Myth 7: No bleed water and a successful “footprint” test mean a “thumbs up” for concrete finishing.

Fact: There is no absolute rule of thumb to determine proper finishing time.

Improper finishing can cause surface defects like blistering, dusting, crazing, and delaminating. It takes experience to know when to begin finishing operations. Relying on the old rule of thumb of a ¼-inch footprint indentation for walk-behind and riding power trowels may not always apply, especially given different mix designs, weather conditions, and finishing tools. Relying on the absence of a sheen of water on the surface to determine when bleeding has stopped may also not be good enough. Depending on the concrete properties and environment, bleeding may still be occurring even though it isn't visible. Bleeding must be completed for the entire slab thickness before finishing operations can begin. Choosing the appropriate time to begin finishing operations takes good judgment and knowledge of the materials being used. The timing can change based on weather conditions, mix designs, placement rates, and a variety of other issues. Experienced finishers know this and take all those factors into account.

Myth 8: Concrete that is flat and level after placing and finishing will remain flat and level.

Fact: Concrete will change in volume while setting, hardening, and drying.


Curling of slab edges is caused by differences in the moisture content and temperature of the top and bottom of the slab. The edges of slabs at the joints tend to curl upward when the top surface of the slab is drier or cooler than the bottom surface. A “reverse curl” occurs when the top surface is wetter or warmer than the bottom. Curling can be reduced by using techniques that minimize shrinkage differentials and the temperature and moisture-related volume changes that cause them.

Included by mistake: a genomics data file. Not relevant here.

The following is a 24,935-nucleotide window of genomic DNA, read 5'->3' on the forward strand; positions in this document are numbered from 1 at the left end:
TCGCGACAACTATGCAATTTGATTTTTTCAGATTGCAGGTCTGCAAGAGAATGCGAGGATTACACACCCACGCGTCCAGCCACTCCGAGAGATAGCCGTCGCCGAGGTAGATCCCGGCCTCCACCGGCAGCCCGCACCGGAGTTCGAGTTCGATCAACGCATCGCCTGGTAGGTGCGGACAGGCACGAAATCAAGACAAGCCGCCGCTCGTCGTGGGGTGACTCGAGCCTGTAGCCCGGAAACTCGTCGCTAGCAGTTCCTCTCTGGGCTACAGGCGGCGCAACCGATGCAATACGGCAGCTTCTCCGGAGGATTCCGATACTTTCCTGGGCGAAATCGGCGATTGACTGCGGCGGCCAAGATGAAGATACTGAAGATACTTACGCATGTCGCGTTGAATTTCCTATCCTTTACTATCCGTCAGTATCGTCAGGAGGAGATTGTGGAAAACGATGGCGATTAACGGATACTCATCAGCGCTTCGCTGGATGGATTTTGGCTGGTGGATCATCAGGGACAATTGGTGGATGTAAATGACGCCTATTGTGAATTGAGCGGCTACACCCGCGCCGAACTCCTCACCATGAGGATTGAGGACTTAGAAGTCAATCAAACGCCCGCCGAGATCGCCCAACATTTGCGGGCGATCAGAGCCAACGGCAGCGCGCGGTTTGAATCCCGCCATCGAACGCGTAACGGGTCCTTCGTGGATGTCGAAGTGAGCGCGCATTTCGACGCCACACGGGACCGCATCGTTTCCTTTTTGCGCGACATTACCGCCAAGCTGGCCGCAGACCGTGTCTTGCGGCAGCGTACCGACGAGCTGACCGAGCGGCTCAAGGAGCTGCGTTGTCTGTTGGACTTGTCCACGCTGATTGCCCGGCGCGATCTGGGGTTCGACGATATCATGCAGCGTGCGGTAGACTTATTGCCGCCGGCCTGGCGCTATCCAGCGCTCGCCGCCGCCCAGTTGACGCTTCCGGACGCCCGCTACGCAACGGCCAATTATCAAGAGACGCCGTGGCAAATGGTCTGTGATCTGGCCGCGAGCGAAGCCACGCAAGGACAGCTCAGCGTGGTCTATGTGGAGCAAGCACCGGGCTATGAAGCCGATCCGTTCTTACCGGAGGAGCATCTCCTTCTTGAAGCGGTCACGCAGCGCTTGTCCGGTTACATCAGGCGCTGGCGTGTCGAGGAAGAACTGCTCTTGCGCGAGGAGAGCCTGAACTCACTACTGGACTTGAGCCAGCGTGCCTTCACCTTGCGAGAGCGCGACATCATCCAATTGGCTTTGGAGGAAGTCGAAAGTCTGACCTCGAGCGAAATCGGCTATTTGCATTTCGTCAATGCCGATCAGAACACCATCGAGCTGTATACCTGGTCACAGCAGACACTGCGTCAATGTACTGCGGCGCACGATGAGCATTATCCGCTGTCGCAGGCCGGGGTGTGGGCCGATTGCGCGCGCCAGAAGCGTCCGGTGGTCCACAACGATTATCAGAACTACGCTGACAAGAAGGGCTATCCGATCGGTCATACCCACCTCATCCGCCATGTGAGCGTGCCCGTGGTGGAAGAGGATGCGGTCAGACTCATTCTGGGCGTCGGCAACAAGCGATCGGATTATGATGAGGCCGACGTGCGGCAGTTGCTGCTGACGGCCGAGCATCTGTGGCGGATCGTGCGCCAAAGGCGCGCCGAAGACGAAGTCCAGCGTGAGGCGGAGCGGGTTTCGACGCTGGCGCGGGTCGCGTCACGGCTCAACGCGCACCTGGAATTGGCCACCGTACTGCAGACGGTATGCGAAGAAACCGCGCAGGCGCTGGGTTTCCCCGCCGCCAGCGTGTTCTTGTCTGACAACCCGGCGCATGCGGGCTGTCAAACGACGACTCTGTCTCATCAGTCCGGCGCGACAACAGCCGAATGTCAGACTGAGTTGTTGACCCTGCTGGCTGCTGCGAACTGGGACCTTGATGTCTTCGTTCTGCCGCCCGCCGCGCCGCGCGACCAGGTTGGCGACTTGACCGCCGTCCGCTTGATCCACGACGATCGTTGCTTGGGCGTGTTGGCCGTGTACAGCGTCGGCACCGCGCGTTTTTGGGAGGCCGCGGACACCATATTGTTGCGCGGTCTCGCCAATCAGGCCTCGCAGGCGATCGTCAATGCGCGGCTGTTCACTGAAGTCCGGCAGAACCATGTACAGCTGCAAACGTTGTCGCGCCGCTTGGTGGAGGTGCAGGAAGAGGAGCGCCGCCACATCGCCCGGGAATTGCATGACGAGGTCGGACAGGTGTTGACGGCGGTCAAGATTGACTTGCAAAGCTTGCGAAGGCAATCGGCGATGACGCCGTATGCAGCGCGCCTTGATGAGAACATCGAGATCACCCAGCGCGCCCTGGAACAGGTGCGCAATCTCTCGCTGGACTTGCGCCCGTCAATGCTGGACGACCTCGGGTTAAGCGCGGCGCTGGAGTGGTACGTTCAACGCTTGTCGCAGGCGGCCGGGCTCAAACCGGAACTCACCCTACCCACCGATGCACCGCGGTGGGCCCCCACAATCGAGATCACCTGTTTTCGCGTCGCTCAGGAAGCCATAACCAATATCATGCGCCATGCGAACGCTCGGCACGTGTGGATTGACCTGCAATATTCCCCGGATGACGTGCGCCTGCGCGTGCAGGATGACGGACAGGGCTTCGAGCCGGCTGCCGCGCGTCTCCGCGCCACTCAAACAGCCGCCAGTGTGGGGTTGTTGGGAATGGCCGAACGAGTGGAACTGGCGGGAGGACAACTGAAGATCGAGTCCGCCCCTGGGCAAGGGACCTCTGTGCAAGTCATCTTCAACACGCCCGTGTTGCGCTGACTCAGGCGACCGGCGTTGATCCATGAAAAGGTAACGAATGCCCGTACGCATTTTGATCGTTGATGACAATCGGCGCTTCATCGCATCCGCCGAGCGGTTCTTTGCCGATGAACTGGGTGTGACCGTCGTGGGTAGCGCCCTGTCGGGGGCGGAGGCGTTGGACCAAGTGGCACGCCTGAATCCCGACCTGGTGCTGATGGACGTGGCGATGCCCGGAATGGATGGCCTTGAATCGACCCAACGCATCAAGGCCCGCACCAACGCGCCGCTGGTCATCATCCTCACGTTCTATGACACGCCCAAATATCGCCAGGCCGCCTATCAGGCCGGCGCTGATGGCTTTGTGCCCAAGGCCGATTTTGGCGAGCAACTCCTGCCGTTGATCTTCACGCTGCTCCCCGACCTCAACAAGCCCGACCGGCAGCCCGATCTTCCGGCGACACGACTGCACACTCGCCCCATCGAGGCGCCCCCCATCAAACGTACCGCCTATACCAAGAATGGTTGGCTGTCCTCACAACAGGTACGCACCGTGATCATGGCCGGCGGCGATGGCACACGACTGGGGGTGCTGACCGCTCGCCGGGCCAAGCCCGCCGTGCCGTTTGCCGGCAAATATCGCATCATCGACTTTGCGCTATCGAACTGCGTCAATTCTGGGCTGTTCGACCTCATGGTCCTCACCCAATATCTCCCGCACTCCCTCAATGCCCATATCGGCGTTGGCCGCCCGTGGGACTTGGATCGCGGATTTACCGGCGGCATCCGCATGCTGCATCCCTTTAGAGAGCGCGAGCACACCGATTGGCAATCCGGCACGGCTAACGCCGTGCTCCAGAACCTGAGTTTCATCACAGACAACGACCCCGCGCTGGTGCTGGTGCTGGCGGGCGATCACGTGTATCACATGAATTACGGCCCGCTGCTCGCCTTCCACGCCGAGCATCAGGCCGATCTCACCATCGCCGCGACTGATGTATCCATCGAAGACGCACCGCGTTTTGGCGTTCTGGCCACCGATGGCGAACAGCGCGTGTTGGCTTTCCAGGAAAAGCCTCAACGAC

Myth 9: Reinforced concrete won't crack.

Fact: Structural reinforcement does not prevent concrete from cracking due to volume change.

Concrete that is restrained from moving during volume changes may crack, since concrete is weak in tension. Many times, reinforcing steel actually causes the restraint. Structural reinforcement does not prevent cracking, but rather it holds the crack faces together. When concrete cracks, the tensile stress is transferred from the concrete to the steel, which is what allows reinforced concrete to withstand higher tensile loads than concrete alone.


Myth 10: Curing concrete means letting it dry.

Fact: Concrete needs water to continue to hydrate and gain strength.

Concrete does not harden by drying out. As long as there is sufficient moisture and favorable temperatures, the hydration of concrete will continue for quite some time. When fresh concrete does dry out (usually below about 80% relative humidity), hydration stops. If the temperature of fresh concrete approaches freezing (below 40°F), hydration slows dramatically. The need to provide moisture and an adequate temperature immediately after placement is why we cure concrete. The longer you cure concrete, the stronger and more durable it will become.

Michelle L. Wilson is program manager and David F. Ey is concrete engineer, both in the Education and Product Development department at the Portland Cement Association, Skokie, Ill.